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Clark County Fire preparing Mt. Charleston residents for fire season

Clark County Fire preparing Mt. Charleston residents for fire season

Recent fires near San Diego and last year's Carpenter 1 Fire on Mt. Charleston are a reminder of just how dangerous wildfire season is in the western United States.

The Clark County Fire Department is hosting some events over the next few weeks to remind people about the dangers of wildfires and how to protect themselves and their property.

The Living with Fire community preparedness event will be from 5:30 to 9 p.m. Tuesday at the Resort at Mount Charleston, 2275 Kyle Canyon Road.

Representatives from the U.S. Bureau of Land Management, U.S. Forest Service, Nevada Division of Forestry and other state agencies as well as Clark County Fire will be there to talk to community members about being prepared for fire season.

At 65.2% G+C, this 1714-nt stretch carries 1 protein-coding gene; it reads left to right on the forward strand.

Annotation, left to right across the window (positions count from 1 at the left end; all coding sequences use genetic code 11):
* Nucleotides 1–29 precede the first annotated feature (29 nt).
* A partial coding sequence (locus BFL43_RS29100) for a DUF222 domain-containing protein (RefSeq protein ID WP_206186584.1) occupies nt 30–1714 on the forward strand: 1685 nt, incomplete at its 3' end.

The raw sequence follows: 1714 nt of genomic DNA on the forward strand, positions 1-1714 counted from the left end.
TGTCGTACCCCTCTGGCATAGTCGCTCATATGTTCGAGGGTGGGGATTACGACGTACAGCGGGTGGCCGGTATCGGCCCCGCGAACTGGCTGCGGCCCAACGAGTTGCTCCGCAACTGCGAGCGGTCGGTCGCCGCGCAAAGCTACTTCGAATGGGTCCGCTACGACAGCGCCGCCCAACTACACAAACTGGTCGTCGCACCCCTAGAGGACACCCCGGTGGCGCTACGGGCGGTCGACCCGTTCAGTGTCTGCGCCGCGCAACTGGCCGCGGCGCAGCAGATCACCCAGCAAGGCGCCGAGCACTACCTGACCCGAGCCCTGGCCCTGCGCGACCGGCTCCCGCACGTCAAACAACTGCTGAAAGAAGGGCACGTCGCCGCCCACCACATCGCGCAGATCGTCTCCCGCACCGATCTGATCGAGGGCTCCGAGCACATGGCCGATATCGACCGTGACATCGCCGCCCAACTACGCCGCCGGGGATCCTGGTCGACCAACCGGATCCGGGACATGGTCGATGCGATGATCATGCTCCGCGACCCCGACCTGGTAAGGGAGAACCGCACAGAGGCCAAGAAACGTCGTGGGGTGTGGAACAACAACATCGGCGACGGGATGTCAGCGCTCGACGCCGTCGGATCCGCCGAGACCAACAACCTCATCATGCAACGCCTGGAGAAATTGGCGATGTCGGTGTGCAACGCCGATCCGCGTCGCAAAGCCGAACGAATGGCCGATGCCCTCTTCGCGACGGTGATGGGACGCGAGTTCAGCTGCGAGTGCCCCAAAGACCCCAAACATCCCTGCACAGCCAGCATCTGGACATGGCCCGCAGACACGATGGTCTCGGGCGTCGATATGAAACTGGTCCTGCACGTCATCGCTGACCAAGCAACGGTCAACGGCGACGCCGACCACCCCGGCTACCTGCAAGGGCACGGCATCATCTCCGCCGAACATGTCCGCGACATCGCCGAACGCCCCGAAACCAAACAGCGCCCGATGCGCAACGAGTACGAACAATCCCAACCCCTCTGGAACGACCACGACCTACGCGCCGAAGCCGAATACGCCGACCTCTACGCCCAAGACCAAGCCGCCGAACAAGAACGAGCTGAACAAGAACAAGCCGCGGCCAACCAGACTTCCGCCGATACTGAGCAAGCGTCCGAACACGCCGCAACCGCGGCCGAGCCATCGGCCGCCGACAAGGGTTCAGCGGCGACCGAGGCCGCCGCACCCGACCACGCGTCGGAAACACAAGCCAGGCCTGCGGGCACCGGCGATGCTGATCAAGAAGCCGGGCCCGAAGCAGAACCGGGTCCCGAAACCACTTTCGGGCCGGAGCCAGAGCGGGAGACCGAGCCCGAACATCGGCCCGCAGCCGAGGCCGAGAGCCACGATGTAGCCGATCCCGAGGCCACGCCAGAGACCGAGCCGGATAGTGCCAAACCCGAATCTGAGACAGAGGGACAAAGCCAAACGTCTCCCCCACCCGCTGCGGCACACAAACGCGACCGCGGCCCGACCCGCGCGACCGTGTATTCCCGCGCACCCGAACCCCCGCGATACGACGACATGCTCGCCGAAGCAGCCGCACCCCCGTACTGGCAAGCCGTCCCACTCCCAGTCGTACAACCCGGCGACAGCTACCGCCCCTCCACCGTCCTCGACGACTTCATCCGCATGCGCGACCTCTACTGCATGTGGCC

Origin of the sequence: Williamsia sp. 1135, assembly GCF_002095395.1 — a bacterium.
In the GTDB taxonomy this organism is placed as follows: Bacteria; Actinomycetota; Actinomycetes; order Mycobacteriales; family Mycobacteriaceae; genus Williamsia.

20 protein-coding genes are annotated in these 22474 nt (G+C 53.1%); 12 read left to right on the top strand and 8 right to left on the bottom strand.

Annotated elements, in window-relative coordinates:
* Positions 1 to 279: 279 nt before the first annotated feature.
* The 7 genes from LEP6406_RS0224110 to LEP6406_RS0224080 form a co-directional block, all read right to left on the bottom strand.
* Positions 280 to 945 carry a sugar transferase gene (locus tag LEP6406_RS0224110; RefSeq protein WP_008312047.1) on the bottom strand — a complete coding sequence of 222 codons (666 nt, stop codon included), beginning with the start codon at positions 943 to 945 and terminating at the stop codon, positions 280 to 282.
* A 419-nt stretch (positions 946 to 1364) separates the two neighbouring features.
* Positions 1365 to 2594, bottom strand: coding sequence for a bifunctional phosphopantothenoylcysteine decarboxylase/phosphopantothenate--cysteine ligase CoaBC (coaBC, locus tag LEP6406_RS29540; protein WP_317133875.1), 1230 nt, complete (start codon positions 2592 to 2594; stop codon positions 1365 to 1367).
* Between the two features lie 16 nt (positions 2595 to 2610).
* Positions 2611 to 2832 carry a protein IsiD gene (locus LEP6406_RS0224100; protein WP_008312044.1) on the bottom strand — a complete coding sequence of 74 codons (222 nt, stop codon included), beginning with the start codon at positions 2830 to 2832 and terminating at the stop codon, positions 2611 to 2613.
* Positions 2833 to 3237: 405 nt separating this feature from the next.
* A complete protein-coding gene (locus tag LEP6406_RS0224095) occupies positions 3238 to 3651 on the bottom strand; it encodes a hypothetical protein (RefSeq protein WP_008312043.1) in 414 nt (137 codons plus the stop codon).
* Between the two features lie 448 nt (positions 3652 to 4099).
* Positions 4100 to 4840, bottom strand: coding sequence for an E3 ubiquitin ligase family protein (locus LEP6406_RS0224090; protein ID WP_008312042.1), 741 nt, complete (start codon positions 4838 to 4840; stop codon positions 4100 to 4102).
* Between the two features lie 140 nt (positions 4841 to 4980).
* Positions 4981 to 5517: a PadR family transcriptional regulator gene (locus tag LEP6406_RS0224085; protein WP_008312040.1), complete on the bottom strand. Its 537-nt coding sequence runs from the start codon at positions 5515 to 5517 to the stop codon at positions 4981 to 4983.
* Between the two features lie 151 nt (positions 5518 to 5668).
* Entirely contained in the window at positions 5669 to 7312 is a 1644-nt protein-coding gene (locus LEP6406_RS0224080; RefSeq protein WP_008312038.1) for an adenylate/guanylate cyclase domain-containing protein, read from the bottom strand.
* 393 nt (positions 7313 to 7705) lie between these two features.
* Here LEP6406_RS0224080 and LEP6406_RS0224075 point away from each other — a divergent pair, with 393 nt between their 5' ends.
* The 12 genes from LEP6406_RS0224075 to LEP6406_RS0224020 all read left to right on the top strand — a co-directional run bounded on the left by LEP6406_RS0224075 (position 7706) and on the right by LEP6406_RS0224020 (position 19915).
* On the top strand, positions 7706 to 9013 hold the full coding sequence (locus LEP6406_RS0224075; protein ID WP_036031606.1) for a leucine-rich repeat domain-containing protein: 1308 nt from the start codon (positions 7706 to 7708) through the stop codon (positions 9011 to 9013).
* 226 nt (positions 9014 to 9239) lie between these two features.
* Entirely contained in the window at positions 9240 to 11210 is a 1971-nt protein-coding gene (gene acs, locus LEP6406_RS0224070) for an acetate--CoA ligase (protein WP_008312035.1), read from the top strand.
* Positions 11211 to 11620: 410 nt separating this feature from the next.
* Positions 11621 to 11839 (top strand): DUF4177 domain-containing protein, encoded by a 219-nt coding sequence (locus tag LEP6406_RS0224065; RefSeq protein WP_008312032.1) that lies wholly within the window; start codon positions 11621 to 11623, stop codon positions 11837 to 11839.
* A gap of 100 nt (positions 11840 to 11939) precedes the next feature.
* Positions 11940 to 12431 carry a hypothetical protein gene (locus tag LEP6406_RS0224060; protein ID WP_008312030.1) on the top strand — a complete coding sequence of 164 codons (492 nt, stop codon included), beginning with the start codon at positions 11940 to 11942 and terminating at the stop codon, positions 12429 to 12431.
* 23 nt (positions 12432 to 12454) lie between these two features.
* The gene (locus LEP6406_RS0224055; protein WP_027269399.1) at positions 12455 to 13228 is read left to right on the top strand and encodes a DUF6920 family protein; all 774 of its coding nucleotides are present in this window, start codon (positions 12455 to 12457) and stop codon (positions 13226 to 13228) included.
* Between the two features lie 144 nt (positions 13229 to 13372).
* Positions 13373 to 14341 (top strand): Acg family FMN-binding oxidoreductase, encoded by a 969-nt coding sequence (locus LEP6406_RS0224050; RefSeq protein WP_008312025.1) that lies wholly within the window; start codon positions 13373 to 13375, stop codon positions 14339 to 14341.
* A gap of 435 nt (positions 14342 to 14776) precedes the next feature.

Next month, the fire department will host the annual Mt. Charleston Pine Needle Pickup and Barbecue.

Scientists Concerned about Mountain Butterflies Following Wildfire

Scientists Concerned about Mountain Butterflies Following Wildfire

Concern is growing about the future of several butterfly species on Mt. Charleston, following the Carpenter 1 fire that swept through thousands of acres in July.

One species in question is the Mountain Charleston blue butterfly, which is found only on the mountain. It is one of three species that are now considered endangered.

Life science experts from UNLV are teaming up with the U.S. Forest Service and the U.S. Fish and Wildlife Service to figure out how to sustain those species.

During a panel Wednesday, one expert explained the danger of an event like a wildfire on a species with such a small population, like the butterfly.

"Any catastrophic event that might happen in one part of the habitat might decimate the species. Whereas, that same effect would not be pronounced for a more widespread species," Daniel Thompson, UNLV Life Sciences Professor, said.

Helimulching Operations to Begin in Kyle Canyon

Helimulching Operations to Begin in Kyle Canyon